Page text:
At WPI, the message is clear: If you see a problem in the world, tap into your knowledge and the power of teamwork to help find a solution. A recent collaboration solved an internal challenge of matching students with project centers around the globe—and highlighted the effectiveness of the WPI approach in the process.
Project-based learning is a signature of the WPI Plan. When WPI students apply classroom knowledge and work in teams to address real-world problems, they not only make improvements to communities around the globe but also experience invaluable personal growth through the process. It’s why every junior at WPI completes an Interactive Qualifying Project (IQP), which can be done on campus or at one of WPI’s more than 50 project centers locally, domestically, or internationally.
In 2016, with a growing number of project centers as well as applicants to be placed, WPI found itself with a problem of its own to solve. As part of the IQP application process, students were numerically ranking their center choices. With a manual, paper-based system involving the review of roughly 700 student applications, and individual project center directors across sites responsible for interviewing applicants, the process of placing students had become increasingly complex and time-consuming.
At the same time, the Global Projects for All initiative included in WPI's Strategic Plan was set to bring even more students to centers around the world. With this new growth, the placement process would only become more overburdened, with students potentially matching at centers of low interest to them.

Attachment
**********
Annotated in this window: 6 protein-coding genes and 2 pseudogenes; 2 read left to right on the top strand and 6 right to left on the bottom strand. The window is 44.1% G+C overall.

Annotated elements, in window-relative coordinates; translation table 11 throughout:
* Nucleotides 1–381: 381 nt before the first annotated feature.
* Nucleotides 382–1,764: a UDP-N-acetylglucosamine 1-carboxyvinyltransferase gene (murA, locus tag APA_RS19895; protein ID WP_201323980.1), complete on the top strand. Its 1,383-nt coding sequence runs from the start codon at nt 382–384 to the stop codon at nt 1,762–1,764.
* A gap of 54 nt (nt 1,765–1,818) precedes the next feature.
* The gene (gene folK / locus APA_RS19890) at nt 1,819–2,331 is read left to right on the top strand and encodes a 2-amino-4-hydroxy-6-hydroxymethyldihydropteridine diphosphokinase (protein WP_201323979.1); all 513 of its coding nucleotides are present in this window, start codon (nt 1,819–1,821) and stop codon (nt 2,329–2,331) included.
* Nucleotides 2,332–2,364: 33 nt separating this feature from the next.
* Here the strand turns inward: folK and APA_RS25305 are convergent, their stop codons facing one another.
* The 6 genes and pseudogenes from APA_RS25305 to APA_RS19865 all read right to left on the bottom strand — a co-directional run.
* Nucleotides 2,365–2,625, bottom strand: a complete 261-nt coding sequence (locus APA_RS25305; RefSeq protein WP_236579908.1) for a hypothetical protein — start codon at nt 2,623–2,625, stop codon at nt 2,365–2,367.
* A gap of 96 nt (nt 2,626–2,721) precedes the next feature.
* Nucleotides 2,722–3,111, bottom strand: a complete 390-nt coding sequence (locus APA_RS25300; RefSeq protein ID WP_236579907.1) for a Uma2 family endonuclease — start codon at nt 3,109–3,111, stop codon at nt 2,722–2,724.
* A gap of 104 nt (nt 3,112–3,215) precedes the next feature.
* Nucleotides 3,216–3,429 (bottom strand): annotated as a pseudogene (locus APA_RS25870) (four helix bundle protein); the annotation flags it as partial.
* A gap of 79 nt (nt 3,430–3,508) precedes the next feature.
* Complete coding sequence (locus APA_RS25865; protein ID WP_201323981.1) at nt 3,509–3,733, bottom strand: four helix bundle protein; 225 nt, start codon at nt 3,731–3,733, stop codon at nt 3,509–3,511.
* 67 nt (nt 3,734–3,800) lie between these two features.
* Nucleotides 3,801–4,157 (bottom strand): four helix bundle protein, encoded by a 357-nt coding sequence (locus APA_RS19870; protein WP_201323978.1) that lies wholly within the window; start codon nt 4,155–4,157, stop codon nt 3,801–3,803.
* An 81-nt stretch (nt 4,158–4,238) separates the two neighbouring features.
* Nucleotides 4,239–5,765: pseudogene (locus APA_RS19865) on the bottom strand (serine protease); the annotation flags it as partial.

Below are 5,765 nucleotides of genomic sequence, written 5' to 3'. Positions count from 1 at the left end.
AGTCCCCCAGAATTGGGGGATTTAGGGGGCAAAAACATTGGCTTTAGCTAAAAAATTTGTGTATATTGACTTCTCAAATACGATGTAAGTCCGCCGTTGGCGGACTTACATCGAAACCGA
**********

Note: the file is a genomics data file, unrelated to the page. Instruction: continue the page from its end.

“Over the last few years, we’d have 50–100 students on a waiting list at the end of the selection process. Students are eager to start, and they want to plan. They’d get frustrated,” says Anne Ogilvie, executive director of the Global Projects Program.
A Turning Point
Andy Trapp, associate professor in the Foisie Business School, had spoken with Ogilvie in the summer of 2016 about the possibility of working on this project together. Around the same time, Trapp was advising a group of then-senior industrial engineering majors working on their Major Qualifying Project (MQP): Camila Dias ’17, Lin Jiang ’17, and Elizabeth Karpinski ’17. The team, which had recently placed an impressive second in a global simulation competition, was interested in this new challenge: helping develop an algorithm to address the matching issue for IQP centers.
Under Trapp’s leadership and in collaboration with Ogilvie and Deborah Fusaro, program coordinator in the Interdisciplinary and Global Studies Division (IGSD), the team developed an algorithm to help inform student placement embedded in a “decision support tool.”
“The algorithm combines input from both students and project center directors to evaluate the mutual compatibility, and then uses optimal matching techniques to create the match outcomes,” explains Trapp.
The numerical ranking of project centers that students previously submitted was replaced with a three-tier sorting under the categories “very interested,” “interested” and “not interested.”
“We knew students were interested in, and could do well at, more than one project center,” Ogilvie says.
Proof of Concept
With an algorithm developed, it was time to test. A small “proof of concept” prototype saw a 17 percent increase in the number of students matched with their preferred choices. In recognition of their work, Dias, Jiang, and Karpinski earned the 2017 Provost’s MQP Award for best MQP in the Foisie Business School.
With Dias, Jiang and Karpinski having graduated, and Trapp on sabbatical leave, Foisie Business School associate professor Adrienne Hall-Phillips worked with Trapp to recruit business school graduate students Xin Liu ’18 and Xuechun Li ’18 to conduct a full-scale pilot test. They successfully matched 97 percent of more than 900 students with a project center in which they were “very interested.”